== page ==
Relationship between body weight (g) and fecundity for the three different Arctic charr morphs in Skogsfjordvatn on a log‐log scale. The regression lines explain the main effect of body weight and morph on fecundity; in addition, there is an interaction effect of egg size on the slope for all three morphs
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Related In: Results  -  Collection

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getmorefigures.php?uid=PMC5383491&req=5

ece32669-fig-0002: Relationship between body weight (g) and fecundity for the three different Arctic charr morphs in Skogsfjordvatn on a log‐log scale. The regression lines explain the main effect of body weight and morph on fecundity; in addition, there is an interaction effect of egg size on the slope for all three morphs
Mentions: Mean fecundity was significantly different between the three morphs (ANOVA: F‐value (2,39) = 36.037, p < .0001). A post hoc test (Tukey HSD) revealed a significant difference in mean fecundity (q‐value (2, 39) = 3.445) between the PB‐ and LO‐morph (p < .0001), between the PB‐ and PP‐morph (p < .001), and between the LO‐ and PP‐morph (p = .045). The PB‐morph had the lowest observed fecundity and the PP‐morph had the highest, whereas the exact opposite was evident for relative fecundity, where the PB‐morph had the highest and the PP‐morph had the lowest values (Table 3). Log‐log‐transformed regression analyses (F‐statistic (2, 39) = 1174, adjusted R2 = 0.983, p < .0001) revealed a significant increase in fecundity with increasing body weight (t‐value (2, 39) = 10.859, p < .0001), and in addition, there was an interaction effect of egg size (t‐value (2, 39) = −2.168, p = .0363) on the slope with a relative increase in fecundity with decreasing egg size (Figure 2).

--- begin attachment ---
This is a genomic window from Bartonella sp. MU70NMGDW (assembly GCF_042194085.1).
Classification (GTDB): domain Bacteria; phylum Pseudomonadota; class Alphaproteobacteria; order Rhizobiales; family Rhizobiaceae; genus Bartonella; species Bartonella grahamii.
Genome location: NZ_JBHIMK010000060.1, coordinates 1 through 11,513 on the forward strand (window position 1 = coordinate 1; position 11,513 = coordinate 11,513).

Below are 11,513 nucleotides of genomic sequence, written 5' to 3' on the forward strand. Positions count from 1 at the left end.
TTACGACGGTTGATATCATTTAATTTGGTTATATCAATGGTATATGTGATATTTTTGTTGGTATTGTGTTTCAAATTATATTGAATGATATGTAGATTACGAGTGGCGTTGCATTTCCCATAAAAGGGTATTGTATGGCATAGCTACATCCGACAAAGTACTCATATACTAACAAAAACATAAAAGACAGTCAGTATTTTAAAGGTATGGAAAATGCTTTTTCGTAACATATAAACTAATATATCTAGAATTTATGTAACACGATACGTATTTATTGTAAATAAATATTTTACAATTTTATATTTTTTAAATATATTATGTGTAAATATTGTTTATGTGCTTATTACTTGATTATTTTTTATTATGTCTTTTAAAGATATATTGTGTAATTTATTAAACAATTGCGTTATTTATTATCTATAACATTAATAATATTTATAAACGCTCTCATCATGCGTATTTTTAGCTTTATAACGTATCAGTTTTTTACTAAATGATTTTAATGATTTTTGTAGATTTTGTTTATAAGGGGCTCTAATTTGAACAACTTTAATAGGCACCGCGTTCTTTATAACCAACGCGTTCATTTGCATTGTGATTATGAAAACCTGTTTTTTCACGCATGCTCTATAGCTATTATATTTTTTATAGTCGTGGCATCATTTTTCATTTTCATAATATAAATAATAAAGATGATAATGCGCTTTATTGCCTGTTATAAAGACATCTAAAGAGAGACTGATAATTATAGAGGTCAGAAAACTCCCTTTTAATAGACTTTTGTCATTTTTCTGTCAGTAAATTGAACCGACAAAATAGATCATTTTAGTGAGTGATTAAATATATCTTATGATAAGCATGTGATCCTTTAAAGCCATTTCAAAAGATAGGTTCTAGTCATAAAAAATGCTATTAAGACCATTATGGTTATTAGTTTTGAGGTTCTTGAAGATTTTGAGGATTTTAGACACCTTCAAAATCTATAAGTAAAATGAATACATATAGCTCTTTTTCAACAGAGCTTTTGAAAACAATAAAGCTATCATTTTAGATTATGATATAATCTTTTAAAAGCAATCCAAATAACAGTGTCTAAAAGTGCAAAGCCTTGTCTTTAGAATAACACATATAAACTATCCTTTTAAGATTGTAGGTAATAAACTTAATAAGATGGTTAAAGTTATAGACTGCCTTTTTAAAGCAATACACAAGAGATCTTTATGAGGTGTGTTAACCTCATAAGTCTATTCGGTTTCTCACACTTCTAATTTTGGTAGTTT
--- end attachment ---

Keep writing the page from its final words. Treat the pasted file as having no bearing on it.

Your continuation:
View Article: PubMed Central - PubMed

ABSTRACT

Reproductive traits differ between intralacustrine Arctic charr morphs. Here, we examine three sympatric lacustrine Arctic charr morphs with respect to fecundity, egg size and spawning time/site to assess reproductive investments and trade&#8208;offs, and possible fitness consequences. The littoral omnivore morph (LO&#8208;morph) utilizes the upper water for feeding and reproduction and spawn early in October. The large profundal piscivore morph (PP&#8208;morph) and the small profundal benthivore morph (PB&#8208;morph) utilize the profundal habitat for feeding and reproduction and spawn in December and November, respectively. Females from all morphs were sampled for fecundity and egg&#8208;size analysis. There were large differences between the morphs. The PB&#8208;morph had the lowest fecundity (mean&nbsp;=&nbsp;45, SD&nbsp;=&nbsp;13) and smallest egg size (mean&nbsp;=&nbsp;3.2&nbsp;mm, SD&nbsp;=&nbsp;0.32&nbsp;mm). In contrast, the PP&#8208;morph had the highest fecundity (mean&nbsp;=&nbsp;859.5, SD&nbsp;=&nbsp;462) and the largest egg size (mean&nbsp;=&nbsp;4.5&nbsp;mm, SD&nbsp;=&nbsp;0.46&nbsp;mm), whereas the LO&#8208;morph had intermediate fecundity (mean&nbsp;=&nbsp;580, SD&nbsp;=&nbsp;225) and egg size (mean&nbsp;=&nbsp;4.3, SD&nbsp;=&nbsp;0.24&nbsp;mm). Fecundity increased with increasing body size within each morph. This was not the case for egg size, which was independent of body sizes within morph. Different adaptations to feeding and habitat utilization have apparently led to a difference in the trade&#8208;off between fecundity and egg size among the three different morphs.

No MeSH data available.


Related in: MedlinePlus